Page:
Here, we succeeded in detecting XCR in PGCs using the Momiji reporter gene system and found that there are no specific XCR-promoting areas in the GR, but XCR proceeds rather ubiquitously while the PGCs proliferate as clusters. Thus, it is clear that the Momiji system can be used to detect XCR in all cells for which it has been reported, such as the ICM and embryonic stem cells (Kobayashi et al., 2016), PGCs in this paper, and iPSCs (submitted), indicating that this system has proved to be a very effective method for detecting XCR in vivo and in vitro.
MATERIALS AND METHODS
The Momiji mice used in this study were generated for previous studies (Kobayashi, 2018; Kobayashi et al., 2016). Here, four lines of Momiji mice were used, in which eGFP and mCherry fluorescent protein reporter cassettes (CAG-mCherry-NLS and CAG-eGFP-NLS) fused with a nuclear localization signal (NLS) were inserted into the Hprt and Pgk1 loci. These mice can be obtained from the RIKEN BioResource Center (accession numbers: RBRC09532, RBRC09533, RBRC09535 and RBRC09536). Embryos obtained from crosses between female mice expressing eGFP and male mice expressing mCherry, or vice versa, were used. The Momiji mice were maintained by crossing with B6D2F1/Jcl mice (CLEA Japan, Inc., Tokyo, Japan). Eleven- to 34-week-old mice were used in mating experiments, and all efforts were made to minimize suffering.
Samples to be sectioned were fixed overnight in 4% paraformaldehyde, incubated for over 4 h in 10% sucrose in phosphate-buffered saline (PBS), and then placed into 25% sucrose in PBS overnight. These steps were performed at 4°C. The samples were embedded in O.C.T. compound (Sakura Finetek Japan Co., Ltd., Tokyo, Japan) in cryomolds and frozen in liquid nitrogen.
Frozen sections (5 µm) were washed three times with PBS every 5 min, permeabilized with PBS containing 0.2% Triton X-100 for 8 min on ice, and washed with PBS containing 0.1% Tween 20 (PBST) for 5 min. Blocking treatment with PBS containing 1% Roche blocking reagent (Roche, Basel, Switzerland) was performed at room temperature for 1 h. The sections were incubated using anti-Oct3/4 (catalogue number 09-0023, 1:100 dilution; Stemgent Inc., Cambridge, MA, USA) or anti-DDX4/MVH (ab13840, 1:500 dilution; Abcam, Cambridge, UK). Fluorescence immunohistochemical detection was performed using a donkey anti-rabbit IgG H&L (Alexa Fluor 647) secondary antibody (ab150075, 1:300 dilution; Abcam) and DAPI (340-07971, 1:1000 dilution; Dojindo, Kumamoto, Japan). After treatment with the primary or secondary antibodies, they were washed three times with PBST for 15 min. The sections were sealed with ProLong Diamond Antifade Mountant (Thermo Fisher Scientific, Inc., Waltham, MA, USA).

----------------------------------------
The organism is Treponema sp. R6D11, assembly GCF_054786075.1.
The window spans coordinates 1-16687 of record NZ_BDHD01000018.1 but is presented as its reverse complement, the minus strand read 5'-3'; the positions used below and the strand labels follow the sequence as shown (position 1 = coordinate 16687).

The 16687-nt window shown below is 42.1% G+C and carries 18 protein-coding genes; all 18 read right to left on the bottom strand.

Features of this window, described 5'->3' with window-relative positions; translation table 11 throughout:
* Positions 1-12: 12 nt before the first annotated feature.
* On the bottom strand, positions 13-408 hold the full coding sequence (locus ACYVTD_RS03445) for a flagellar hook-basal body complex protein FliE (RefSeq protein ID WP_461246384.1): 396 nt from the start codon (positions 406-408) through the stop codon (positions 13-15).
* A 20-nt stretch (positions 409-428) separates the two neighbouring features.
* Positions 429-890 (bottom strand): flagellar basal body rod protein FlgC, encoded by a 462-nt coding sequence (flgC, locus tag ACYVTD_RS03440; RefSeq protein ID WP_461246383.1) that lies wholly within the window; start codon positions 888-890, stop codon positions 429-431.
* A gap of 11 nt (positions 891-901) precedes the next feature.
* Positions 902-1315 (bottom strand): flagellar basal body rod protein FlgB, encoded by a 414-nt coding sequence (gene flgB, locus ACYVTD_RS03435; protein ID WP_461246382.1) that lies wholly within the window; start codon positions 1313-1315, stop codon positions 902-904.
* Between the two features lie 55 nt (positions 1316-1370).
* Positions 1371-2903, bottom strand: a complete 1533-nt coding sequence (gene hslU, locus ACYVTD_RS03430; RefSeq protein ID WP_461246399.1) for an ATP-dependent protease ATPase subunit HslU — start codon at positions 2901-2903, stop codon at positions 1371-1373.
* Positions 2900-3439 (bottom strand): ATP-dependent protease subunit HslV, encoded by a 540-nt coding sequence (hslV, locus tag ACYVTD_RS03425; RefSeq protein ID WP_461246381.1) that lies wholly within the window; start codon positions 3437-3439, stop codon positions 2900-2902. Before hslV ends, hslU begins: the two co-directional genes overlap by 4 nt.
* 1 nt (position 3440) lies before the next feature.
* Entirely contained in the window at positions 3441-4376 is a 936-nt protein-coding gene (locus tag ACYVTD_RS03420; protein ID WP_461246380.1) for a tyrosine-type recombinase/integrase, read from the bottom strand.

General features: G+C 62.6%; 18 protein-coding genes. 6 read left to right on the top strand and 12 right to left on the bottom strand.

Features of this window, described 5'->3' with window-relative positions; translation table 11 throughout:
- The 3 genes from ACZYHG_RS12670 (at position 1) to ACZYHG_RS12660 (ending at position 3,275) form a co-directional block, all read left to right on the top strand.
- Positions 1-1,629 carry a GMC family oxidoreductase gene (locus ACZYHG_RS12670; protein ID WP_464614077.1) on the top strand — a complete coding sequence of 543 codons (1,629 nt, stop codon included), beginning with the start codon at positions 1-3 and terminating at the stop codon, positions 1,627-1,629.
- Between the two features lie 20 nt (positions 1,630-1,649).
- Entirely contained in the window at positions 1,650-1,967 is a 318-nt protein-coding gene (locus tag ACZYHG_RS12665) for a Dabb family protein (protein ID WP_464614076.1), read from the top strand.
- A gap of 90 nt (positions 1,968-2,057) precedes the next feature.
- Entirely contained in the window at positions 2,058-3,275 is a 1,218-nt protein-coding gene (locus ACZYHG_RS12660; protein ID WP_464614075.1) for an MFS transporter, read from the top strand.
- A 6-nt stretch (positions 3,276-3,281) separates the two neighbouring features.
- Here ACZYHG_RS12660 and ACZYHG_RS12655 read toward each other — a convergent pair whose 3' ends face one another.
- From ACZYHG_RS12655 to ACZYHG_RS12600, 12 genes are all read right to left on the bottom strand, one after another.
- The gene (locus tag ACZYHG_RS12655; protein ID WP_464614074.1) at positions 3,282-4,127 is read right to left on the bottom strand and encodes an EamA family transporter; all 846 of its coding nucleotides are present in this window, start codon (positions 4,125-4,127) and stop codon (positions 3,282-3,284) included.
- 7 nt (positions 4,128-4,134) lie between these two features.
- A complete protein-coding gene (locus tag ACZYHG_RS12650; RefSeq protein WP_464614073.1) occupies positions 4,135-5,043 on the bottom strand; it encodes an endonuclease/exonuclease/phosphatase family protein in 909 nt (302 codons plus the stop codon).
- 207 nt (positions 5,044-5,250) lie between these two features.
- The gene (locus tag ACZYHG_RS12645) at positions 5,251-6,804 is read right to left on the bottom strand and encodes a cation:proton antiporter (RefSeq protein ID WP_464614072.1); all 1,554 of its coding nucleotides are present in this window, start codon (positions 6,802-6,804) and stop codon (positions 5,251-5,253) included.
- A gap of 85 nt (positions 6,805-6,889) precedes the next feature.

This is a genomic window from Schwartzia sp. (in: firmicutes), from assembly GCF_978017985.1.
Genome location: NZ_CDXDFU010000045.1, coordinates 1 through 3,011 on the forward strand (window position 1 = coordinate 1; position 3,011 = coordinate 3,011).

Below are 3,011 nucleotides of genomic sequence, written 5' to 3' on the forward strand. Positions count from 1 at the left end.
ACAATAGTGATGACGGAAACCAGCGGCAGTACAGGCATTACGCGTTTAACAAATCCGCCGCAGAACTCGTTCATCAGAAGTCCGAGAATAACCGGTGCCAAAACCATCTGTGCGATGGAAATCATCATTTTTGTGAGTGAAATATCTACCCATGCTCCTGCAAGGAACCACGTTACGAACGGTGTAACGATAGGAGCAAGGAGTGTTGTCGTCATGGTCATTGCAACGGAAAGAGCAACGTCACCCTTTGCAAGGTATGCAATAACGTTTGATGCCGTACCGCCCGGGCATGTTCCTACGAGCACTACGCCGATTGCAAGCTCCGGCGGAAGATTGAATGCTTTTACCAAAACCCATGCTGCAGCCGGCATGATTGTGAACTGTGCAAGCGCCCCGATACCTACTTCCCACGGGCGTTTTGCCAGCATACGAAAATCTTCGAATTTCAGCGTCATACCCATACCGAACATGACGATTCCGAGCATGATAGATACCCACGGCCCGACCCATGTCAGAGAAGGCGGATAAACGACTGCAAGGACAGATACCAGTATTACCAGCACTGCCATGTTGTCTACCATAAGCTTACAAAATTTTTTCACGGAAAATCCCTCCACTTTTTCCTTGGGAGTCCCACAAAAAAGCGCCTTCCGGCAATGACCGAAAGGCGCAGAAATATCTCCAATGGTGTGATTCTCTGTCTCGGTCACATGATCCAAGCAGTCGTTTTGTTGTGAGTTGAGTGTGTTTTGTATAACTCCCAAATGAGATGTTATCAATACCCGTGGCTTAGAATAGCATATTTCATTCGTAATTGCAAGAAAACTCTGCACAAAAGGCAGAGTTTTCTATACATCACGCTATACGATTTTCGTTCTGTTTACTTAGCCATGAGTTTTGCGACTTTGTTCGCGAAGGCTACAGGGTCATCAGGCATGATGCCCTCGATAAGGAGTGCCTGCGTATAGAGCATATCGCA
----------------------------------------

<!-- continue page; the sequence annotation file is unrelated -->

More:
Fluorescence Imaging and quantification
Observation and quantification of signals was performed as described (Kobayashi, 2018). Fluorescence images were acquired using an Olympus FLUOVIEW FV1000 confocal laser scanning microscope, and quantification of the fluorescence signals was performed using dedicated FLUOVIEW software (Olympus Corp., Tokyo, Japan). To calculate the number of PGCs in the GR, it was not practicable to count all cells in all slides, so we estimated the count from three selected sagittal sections centered on the longest axis of the gonad. This ‘index of number of PGCs’ was the mean number of Oct3/4-positive or Mvh-positive PGCs counted on these sections.
This study was carried out in strict accordance with the Japanese National Institute of Advanced Industrial Science and Technology guidelines for life science experiments (accreditation Nos. K2016-0035 and A2020-0306). Animal experiments were performed in accordance with the Guidelines for Proper Conduct of Animal Experiments stipulated by the Science Council of Japan.
We thank Dr F. Ishino at Tokyo Medical and Dental University for maintaining the Momiji mouse lines, Drs M. Sugimoto and A. Ogura at RIKEN BioResource Center for discussion on germ cell development and technical advice, and Drs M. Okabe and H. Siura for critical reading and discussions. The draft manuscript was edited by OnLine English (https://www.oleng.com.au).
Conceptualization: Y.H., S.K.; Validation: Y.H., M.S., S.K.; Formal analysis: M.S.; Investigation: Y.H., M.S., S.K.; Data curation: Y.H., M.S., S.K.; Writing - original draft: Y.H., S.K.; Supervision: S.K.; Project administration: S.K.; Funding acquisition: S.K.
This work was supported by Grants-in-Aid for Scientific Research from the Ministry of Education, Culture, Sports, Science and Technology (Nos. 18H04892, 19H05279, and 20H03443) and the Takeda Science Foundation to S.K.
The authors declare no competing or financial interests.